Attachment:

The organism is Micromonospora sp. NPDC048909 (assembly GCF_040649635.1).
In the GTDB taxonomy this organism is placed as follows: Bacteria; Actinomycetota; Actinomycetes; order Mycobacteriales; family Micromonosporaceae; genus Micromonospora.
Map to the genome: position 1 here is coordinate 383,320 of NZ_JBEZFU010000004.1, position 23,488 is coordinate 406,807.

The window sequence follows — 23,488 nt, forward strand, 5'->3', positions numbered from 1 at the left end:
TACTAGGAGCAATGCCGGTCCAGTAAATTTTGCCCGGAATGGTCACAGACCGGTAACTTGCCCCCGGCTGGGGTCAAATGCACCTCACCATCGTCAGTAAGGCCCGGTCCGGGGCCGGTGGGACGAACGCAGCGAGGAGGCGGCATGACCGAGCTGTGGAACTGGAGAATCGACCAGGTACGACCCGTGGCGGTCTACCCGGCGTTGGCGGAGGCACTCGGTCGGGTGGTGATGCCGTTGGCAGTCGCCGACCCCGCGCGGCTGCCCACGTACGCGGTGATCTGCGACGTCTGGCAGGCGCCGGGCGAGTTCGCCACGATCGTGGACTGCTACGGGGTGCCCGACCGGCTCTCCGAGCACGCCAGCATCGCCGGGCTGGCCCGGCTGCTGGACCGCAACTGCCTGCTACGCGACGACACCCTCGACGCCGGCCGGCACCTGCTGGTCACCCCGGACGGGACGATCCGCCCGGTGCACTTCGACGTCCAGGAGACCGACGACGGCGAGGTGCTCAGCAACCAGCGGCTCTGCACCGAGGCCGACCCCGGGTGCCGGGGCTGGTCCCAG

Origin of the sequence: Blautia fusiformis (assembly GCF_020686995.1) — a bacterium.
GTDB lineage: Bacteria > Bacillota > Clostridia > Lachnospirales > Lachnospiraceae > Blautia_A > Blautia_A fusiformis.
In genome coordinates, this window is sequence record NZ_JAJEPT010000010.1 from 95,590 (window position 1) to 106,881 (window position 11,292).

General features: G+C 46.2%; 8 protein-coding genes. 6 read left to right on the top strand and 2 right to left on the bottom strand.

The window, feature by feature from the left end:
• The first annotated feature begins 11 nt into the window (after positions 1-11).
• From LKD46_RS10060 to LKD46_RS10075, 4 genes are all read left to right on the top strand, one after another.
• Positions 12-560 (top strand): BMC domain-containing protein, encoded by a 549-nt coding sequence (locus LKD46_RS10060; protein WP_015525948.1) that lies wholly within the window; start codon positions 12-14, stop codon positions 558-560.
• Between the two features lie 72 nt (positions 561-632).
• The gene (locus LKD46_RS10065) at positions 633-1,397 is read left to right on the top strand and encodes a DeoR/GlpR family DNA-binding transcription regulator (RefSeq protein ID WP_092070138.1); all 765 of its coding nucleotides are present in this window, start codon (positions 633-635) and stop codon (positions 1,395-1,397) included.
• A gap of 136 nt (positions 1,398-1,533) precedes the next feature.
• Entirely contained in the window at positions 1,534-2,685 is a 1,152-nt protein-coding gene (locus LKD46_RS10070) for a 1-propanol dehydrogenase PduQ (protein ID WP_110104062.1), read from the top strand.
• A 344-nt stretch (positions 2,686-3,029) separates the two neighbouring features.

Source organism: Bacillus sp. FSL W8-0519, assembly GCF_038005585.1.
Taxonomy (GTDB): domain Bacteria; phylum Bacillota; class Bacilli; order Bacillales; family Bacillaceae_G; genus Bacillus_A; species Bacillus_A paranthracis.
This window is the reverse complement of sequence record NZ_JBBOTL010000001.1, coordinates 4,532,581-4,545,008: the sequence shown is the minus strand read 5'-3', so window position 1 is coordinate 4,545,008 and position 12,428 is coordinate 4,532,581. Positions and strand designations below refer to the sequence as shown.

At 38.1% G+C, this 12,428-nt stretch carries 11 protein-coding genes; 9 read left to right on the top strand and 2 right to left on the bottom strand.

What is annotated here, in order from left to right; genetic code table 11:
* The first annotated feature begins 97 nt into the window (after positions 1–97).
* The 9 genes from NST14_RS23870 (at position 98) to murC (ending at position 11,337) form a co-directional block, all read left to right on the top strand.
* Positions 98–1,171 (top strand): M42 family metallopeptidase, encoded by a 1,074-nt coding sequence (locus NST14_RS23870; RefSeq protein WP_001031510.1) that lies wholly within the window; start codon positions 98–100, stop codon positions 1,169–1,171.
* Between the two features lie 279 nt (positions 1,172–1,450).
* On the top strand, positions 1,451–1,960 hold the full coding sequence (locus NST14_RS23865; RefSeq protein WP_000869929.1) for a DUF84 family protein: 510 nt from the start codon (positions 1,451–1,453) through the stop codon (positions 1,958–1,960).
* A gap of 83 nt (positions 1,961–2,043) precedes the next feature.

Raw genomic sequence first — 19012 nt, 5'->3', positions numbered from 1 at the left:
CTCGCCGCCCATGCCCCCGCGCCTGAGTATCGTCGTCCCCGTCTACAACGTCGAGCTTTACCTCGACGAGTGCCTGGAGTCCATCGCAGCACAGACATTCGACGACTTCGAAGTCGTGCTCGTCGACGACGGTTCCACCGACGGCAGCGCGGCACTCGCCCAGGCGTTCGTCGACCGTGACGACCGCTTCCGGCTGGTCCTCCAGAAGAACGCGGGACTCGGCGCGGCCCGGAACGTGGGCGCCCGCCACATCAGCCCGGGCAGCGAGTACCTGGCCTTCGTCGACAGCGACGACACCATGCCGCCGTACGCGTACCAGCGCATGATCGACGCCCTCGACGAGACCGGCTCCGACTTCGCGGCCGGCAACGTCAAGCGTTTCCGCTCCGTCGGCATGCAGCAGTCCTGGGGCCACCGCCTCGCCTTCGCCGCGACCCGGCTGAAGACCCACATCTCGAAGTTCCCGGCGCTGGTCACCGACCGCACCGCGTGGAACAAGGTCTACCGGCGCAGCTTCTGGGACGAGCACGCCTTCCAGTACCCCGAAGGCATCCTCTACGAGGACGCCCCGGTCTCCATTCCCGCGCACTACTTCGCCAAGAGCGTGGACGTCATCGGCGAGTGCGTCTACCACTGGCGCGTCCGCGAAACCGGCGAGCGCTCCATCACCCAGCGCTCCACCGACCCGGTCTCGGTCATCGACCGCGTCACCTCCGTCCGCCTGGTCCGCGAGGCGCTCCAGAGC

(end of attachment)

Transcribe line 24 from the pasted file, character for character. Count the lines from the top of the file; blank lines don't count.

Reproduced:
* The first annotated feature begins 97 nt into the window (after positions 1–97).